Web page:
Fertility focus report
3 min read
The InCalf Fertility Focus Report evaluates your herd's reproductive performance and highlights areas to improve. Using your herd's data, it compares your performance against the top 25% of the industry. This report can analyse up to three years of herd records, supporting seasonal, split calving, and year-round calving herds. It helps you identify opportunities to boost your income by enhancing management practices. You can obtain this report through licensed providers like LIC, CRV AmBreed, and Infovet. Remember, improvement rates vary, so it's crucial to plan for incremental changes that add up over time.
The InCalf Fertility Focus Report is a single page report that assess current herd reproductive performance and shows which management areas to focus on for improvement.
The report uses existing herd data to calculate and present the key KPIs of herd reproductive performance. It then compares your herd's performance against targets based on the performance of the top 25% of the industry.
The results of your report can be used with the Herd Assessment Pack Tools to predict your increased income from making improvements in the measured management areas.
It’s been a decade since the InCalf programme was released in New Zealand by DairyNZ and there have been many advances in what we know about herd reproductive performance.
In line with the increased knowledge, the InCalf book for NZ dairy farmers 2nd edition was released in 2018, the InCalf training programme has been redeveloped and piloted in 2018 and now we have an updated Fertility Focus Report to share with the sector.
With the ban of inductions, herd’s calving patterns are no longer influenced by the practice and now accurately reflect the previous season’s reproductive performance. Average mating lengths have shortened and more 15-month heifers are being mated ahead of the herd. These changes demanded adjustments to the calving pattern targets and triggers on the Fertility Focus Report. The changes also give clarity around performance after week six of mating and allows us to adjust the not-in-calf rate targets to what is realistic and achievable.
When Fertility Focus Reports were first produced in NZ in 2007, there were fewer than 500 herds producing high quality detailed reports. Now we have more than 4000 herds with detailed reports and their data is pouring into Dairy Statistics, giving a more accurate picture of herd reproductive performance in NZ.
From this data we have been able to adjust the targets and triggers behind the Fertility Focus Report to accurately reflect what is achievable on farm.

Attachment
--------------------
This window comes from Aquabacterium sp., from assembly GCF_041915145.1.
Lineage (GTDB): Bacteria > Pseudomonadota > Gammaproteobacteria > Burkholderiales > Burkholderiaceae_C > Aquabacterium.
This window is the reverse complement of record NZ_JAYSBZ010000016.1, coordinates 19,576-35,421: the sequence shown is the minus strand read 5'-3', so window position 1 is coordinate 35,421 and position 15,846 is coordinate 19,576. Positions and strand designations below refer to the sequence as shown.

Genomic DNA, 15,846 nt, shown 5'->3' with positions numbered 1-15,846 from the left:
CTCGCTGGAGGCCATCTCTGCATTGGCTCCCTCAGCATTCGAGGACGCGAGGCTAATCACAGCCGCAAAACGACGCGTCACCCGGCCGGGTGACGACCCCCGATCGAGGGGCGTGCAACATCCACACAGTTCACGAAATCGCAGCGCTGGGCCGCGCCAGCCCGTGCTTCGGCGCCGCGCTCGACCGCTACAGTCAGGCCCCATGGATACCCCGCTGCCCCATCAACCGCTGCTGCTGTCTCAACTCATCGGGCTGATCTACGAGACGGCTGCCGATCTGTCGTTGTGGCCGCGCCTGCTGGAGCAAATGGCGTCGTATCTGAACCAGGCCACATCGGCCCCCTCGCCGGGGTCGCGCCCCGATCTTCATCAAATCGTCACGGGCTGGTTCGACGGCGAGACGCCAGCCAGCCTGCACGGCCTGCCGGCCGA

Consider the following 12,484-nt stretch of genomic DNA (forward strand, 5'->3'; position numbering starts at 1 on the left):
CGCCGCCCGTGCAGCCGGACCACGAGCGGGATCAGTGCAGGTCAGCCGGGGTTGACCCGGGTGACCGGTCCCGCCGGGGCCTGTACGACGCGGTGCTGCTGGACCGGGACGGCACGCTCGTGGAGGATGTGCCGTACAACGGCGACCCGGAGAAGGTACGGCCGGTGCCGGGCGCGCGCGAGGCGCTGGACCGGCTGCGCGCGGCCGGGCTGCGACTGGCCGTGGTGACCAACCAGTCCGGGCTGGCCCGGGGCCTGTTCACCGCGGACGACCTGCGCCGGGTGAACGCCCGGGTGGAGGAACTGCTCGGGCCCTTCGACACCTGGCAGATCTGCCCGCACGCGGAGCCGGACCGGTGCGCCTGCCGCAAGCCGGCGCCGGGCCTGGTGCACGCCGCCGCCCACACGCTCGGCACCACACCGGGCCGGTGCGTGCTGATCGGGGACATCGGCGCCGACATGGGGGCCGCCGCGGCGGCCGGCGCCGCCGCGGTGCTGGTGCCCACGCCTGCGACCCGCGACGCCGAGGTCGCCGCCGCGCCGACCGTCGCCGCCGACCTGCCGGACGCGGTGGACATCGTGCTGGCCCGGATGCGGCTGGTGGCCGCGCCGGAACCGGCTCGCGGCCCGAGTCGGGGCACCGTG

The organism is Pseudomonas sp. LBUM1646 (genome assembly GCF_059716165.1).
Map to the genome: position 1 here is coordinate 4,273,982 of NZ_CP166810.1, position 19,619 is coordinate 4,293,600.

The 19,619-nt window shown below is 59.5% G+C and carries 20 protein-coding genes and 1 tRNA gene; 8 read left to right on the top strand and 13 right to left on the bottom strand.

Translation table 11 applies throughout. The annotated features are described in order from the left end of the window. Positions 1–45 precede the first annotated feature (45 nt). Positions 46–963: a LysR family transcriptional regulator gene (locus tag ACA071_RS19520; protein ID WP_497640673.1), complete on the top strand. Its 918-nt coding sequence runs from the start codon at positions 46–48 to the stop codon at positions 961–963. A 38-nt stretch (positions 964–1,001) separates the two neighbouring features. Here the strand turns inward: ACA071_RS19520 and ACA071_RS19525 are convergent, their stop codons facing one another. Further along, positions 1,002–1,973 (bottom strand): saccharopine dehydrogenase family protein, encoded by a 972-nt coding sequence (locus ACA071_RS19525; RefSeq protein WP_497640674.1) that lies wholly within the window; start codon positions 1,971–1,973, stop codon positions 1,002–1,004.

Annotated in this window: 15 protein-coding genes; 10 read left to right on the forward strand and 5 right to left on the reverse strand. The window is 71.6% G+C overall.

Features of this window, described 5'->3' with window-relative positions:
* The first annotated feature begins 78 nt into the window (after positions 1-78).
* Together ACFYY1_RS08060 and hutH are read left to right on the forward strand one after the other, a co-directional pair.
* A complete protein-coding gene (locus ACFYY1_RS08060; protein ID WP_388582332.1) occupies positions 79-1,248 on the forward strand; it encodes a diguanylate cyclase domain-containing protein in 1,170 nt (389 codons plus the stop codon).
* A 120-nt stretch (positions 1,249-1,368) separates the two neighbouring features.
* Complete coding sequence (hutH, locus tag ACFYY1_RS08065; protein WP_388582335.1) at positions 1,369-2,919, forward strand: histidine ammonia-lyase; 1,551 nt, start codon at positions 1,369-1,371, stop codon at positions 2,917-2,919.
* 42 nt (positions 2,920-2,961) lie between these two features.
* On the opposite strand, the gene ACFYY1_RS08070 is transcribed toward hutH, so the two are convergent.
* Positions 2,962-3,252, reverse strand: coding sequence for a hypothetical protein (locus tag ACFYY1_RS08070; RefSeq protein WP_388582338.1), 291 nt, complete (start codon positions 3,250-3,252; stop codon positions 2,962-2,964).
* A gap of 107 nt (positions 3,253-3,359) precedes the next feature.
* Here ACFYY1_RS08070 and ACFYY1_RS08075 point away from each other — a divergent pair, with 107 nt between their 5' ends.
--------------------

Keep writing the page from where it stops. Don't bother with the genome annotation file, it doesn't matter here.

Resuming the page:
Got questions? Contact firstname.lastname@example.org
A report for your herd can be detailed, intermediate or basic and analyse up to three years of herd records to monitor performance over successive seasons. It supports seasonal, split calving and year-round calving herds (herds that take more than 25 weeks for 80% of the herd to calve).
The report is broken down into three sections and an annotated example is provided below:
The InCalf Fertility Focus User's Guide explains what information is required to generate a Fertility Focus Report and how the Fertility Focus Report numbers are calculated and interpreted.
What is a realistic improvement in a farm’s 6-week in-calf rate?
Farmer dependant! Some can anticipate a small percentage increase but some may have made a drastic change to their system and could anticipate drastic results! But that isn’t the norm. Plan for small incremental changes, but they will add up over time.
Are the top quartile herds always the same herds?
In the National Herd Fertility Study and LIC data of detailed DairyNZ InCalf Fertility Focus Reports there was a strong association of the top performing herds remaining in the top each season.
How do conception rates between natural mating beef herds and dairy herds compare?
Beef herds do conceive better but there are a lot more complexities with dairy farming, and stressors on dairy animals so it isn’t a fair comparison.
What is an early-aged pregnancy diagnosis?
Anything equal or under 122 days. With our average mating length now 75 days, scanning can be performed six weeks after mating has ended and capture the necessary info to age the pregnancies.
With split calving herds do you have to run DairyNZ InCalf Fertility Focus Reports for each herd?
Yes, but the recording programme will make it simple for you to select which herd and season to run the report for.
If there are “funny calvings” from a farm entering them as a batch, what happens to the report?
The DairyNZ InCalf Fertility Focus Report will be unable to run if there are too many suspicious calvings entered.
What happens to the DairyNZ InCalf Fertility Focus Report when a farm performs AB, puts the bull out, then continues AB with short gestation semen at the end of mating?
The report determines the entire mating period to be AB but the results are usually reliable if the pregnancy testing has occurred within the appropriate window.
Does milk pregnancy testing overwrite early-aged pregnancy testing results?
No, the first results entered will be the ones used by the DairyNZ InCalf Fertility Focus Report. If the milk pregnancy testing occurs first the farmer can request the results not to be entered into their recording programme.
Why are not-in-calf (or “empty”) rates not single digits anymore?
We don’t mate for as long as we used to! The longer a farm mates for the more chance they have to get cows in calf.